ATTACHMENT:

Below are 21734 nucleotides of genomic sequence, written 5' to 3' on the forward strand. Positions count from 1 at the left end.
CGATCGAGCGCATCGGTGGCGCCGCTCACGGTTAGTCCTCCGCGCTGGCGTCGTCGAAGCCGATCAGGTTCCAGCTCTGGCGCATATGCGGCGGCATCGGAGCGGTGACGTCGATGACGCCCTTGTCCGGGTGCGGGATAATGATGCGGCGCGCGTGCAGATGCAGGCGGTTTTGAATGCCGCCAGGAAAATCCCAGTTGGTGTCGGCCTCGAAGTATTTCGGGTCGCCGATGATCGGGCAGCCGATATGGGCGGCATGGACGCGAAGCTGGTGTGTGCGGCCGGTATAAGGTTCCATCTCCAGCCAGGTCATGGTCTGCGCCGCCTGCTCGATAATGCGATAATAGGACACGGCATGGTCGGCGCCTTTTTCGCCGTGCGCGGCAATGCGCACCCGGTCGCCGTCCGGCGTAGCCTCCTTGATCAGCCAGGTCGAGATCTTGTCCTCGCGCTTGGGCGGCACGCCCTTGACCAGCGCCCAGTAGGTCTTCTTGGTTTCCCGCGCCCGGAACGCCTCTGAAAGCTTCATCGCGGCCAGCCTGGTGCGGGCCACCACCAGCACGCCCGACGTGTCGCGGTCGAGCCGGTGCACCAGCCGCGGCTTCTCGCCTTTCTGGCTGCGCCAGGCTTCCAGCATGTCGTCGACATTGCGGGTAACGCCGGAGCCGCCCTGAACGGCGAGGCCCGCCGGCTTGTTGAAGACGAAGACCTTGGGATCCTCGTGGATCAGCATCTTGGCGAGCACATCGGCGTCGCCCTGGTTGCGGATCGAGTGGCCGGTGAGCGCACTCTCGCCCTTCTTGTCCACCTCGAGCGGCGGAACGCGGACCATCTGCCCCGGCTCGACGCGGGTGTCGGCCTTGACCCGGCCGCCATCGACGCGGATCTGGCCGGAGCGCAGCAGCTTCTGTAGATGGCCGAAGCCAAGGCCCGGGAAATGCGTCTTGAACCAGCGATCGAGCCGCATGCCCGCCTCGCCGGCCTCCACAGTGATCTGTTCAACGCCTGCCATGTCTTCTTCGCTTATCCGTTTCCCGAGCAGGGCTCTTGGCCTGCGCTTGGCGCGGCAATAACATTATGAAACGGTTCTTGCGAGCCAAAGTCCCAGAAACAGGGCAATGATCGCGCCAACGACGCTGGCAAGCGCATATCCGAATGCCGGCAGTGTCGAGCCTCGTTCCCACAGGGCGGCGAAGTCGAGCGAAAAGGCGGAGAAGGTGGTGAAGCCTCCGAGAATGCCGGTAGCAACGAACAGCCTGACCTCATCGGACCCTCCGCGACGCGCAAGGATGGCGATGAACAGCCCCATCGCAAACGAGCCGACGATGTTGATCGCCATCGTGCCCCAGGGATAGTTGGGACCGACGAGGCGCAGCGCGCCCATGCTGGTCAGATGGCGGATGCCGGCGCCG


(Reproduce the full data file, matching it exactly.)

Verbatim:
Below are 21734 nucleotides of genomic sequence, written 5' to 3' on the forward strand. Positions count from 1 at the left end.
CGATCGAGCGCATCGGTGGCGCCGCTCACGGTTAGTCCTCCGCGCTGGCGTCGTCGAAGCCGATCAGGTTCCAGCTCTGGCGCATATGCGGCGGCATCGGAGCGGTGACGTCGATGACGCCCTTGTCCGGGTGCGGGATAATGATGCGGCGCGCGTGCAGATGCAGGCGGTTTTGAATGCCGCCAGGAAAATCCCAGTTGGTGTCGGCCTCGAAGTATTTCGGGTCGCCGATGATCGGGCAGCCGATATGGGCGGCATGGACGCGAAGCTGGTGTGTGCGGCCGGTATAAGGTTCCATCTCCAGCCAGGTCATGGTCTGCGCCGCCTGCTCGATAATGCGATAATAGGACACGGCATGGTCGGCGCCTTTTTCGCCGTGCGCGGCAATGCGCACCCGGTCGCCGTCCGGCGTAGCCTCCTTGATCAGCCAGGTCGAGATCTTGTCCTCGCGCTTGGGCGGCACGCCCTTGACCAGCGCCCAGTAGGTCTTCTTGGTTTCCCGCGCCCGGAACGCCTCTGAAAGCTTCATCGCGGCCAGCCTGGTGCGGGCCACCACCAGCACGCCCGACGTGTCGCGGTCGAGCCGGTGCACCAGCCGCGGCTTCTCGCCTTTCTGGCTGCGCCAGGCTTCCAGCATGTCGTCGACATTGCGGGTAACGCCGGAGCCGCCCTGAACGGCGAGGCCCGCCGGCTTGTTGAAGACGAAGACCTTGGGATCCTCGTGGATCAGCATCTTGGCGAGCACATCGGCGTCGCCCTGGTTGCGGATCGAGTGGCCGGTGAGCGCACTCTCGCCCTTCTTGTCCACCTCGAGCGGCGGAACGCGGACCATCTGCCCCGGCTCGACGCGGGTGTCGGCCTTGACCCGGCCGCCATCGACGCGGATCTGGCCGGAGCGCAGCAGCTTCTGTAGATGGCCGAAGCCAAGGCCCGGGAAATGCGTCTTGAACCAGCGATCGAGCCGCATGCCCGCCTCGCCGGCCTCCACAGTGATCTGTTCAACGCCTGCCATGTCTTCTTCGCTTATCCGTTTCCCGAGCAGGGCTCTTGGCCTGCGCTTGGCGCGGCAATAACATTATGAAACGGTTCTTGCGAGCCAAAGTCCCAGAAACAGGGCAATGATCGCGCCAACGACGCTGGCAAGCGCATATCCGAATGCCGGCAGTGTCGAGCCTCGTTCCCACAGGGCGGCGAAGTCGAGCGAAAAGGCGGAGAAGGTGGTGAAGCCTCCGAGAATGCCGGTAGCAACGAACAGCCTGACCTCATCGGACCCTCCGCGACGCGCAAGGATGGCGATGAACAGCCCCATCGCAAACGAGCCGACGATGTTGATCGCCATCGTGCCCCAGGGATAGTTGGGACCGACGAGGCGCAGCGCGCCCATGCTGGTCAGATGGCGGATGCCGGCGCCG